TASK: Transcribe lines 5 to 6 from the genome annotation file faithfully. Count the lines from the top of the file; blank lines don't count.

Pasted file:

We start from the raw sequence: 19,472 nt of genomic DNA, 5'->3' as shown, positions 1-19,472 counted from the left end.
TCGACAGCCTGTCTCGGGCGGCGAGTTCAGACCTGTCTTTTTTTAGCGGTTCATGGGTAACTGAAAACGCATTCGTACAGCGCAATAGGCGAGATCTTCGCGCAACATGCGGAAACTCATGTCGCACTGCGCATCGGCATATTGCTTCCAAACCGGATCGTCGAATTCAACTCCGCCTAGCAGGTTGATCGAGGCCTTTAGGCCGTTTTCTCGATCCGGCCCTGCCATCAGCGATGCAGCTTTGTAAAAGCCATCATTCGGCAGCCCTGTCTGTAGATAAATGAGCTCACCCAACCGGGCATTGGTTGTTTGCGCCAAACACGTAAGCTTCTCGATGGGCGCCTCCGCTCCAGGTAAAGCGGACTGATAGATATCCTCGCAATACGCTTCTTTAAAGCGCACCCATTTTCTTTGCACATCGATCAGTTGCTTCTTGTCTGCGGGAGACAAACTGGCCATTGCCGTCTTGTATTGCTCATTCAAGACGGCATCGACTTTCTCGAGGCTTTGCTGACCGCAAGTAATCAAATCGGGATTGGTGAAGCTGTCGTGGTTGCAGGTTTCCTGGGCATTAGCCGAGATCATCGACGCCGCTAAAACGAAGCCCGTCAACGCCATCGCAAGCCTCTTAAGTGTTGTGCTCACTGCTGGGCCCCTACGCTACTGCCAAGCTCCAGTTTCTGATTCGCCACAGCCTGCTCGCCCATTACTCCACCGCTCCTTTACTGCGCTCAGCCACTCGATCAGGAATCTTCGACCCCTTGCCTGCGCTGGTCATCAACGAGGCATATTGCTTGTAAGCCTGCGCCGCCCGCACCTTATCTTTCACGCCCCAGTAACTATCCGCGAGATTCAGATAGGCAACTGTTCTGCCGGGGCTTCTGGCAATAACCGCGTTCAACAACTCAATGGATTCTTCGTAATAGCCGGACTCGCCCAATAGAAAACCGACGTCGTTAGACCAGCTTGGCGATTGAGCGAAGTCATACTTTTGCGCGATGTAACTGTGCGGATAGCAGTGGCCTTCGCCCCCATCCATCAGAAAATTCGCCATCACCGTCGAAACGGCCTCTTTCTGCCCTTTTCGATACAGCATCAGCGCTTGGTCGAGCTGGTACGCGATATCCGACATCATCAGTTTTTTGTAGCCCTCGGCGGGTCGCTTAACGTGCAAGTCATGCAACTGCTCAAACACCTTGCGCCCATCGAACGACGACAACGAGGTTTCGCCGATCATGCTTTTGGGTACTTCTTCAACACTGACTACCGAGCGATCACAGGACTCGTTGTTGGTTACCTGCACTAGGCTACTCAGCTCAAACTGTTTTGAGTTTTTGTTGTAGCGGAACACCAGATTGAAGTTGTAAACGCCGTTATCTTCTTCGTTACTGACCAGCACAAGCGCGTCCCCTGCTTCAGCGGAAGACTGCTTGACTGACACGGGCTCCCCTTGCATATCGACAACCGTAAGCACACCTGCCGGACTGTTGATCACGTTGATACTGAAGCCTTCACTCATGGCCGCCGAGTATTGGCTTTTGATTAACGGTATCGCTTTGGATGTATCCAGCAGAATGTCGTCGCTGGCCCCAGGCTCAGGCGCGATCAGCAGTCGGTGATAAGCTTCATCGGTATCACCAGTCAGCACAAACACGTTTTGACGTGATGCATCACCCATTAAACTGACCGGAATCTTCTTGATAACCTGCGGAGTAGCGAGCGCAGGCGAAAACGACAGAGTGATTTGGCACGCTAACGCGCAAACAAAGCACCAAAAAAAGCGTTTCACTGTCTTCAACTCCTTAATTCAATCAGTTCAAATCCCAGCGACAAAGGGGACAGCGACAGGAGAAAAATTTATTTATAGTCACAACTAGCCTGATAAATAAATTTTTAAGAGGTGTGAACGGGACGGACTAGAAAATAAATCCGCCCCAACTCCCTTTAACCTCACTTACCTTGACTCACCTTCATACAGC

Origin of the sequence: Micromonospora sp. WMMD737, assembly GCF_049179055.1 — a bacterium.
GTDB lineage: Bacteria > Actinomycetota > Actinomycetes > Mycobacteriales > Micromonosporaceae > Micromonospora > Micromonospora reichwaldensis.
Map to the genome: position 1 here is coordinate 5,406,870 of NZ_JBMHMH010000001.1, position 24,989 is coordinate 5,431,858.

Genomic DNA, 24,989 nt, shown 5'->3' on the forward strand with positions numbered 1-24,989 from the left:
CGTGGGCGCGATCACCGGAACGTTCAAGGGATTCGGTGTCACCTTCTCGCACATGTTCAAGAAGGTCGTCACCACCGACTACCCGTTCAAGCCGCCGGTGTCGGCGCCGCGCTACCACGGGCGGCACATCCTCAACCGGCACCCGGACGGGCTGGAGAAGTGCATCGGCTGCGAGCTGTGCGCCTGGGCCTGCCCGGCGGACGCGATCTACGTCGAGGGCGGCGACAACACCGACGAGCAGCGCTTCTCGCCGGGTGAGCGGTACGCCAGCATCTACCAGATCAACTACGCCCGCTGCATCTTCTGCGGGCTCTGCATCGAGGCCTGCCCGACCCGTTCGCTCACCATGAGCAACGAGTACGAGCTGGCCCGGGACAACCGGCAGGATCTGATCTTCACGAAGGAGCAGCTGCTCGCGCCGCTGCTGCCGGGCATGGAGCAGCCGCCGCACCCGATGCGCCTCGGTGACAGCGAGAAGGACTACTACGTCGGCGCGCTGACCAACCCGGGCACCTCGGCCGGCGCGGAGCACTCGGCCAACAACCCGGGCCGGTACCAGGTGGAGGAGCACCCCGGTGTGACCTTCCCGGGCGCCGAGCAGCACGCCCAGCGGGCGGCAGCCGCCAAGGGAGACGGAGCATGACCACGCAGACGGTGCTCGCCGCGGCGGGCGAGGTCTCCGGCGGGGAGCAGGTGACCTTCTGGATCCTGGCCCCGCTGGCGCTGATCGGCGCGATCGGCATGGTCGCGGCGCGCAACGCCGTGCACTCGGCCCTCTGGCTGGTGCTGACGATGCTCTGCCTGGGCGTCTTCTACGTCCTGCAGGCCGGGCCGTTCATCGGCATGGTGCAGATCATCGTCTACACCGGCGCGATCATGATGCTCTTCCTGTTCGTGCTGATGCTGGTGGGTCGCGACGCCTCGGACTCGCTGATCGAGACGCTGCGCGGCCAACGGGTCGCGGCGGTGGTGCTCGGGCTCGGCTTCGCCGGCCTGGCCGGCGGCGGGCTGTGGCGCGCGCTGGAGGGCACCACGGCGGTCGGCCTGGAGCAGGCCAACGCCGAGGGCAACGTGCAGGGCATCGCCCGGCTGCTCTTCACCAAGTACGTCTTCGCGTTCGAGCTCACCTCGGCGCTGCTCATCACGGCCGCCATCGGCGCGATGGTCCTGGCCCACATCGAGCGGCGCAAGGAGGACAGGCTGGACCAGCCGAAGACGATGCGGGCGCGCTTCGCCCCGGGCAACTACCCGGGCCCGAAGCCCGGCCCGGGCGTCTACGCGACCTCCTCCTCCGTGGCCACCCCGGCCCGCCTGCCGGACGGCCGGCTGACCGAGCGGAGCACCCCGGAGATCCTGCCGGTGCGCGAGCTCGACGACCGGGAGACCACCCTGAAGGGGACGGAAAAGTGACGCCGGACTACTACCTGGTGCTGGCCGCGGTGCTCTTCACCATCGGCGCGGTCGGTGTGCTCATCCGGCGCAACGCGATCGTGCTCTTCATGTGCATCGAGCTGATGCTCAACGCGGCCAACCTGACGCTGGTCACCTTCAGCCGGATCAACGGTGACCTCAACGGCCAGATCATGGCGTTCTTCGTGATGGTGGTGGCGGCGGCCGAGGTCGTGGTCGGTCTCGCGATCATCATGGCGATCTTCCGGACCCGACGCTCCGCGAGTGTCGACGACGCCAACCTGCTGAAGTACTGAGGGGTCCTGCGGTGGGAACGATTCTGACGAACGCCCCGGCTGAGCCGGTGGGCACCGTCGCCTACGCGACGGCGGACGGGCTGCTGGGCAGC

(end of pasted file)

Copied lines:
Map to the genome: position 1 here is coordinate 5,406,870 of NZ_JBMHMH010000001.1, position 24,989 is coordinate 5,431,858.

Genomic DNA, 24,989 nt, shown 5'->3' on the forward strand with positions numbered 1-24,989 from the left: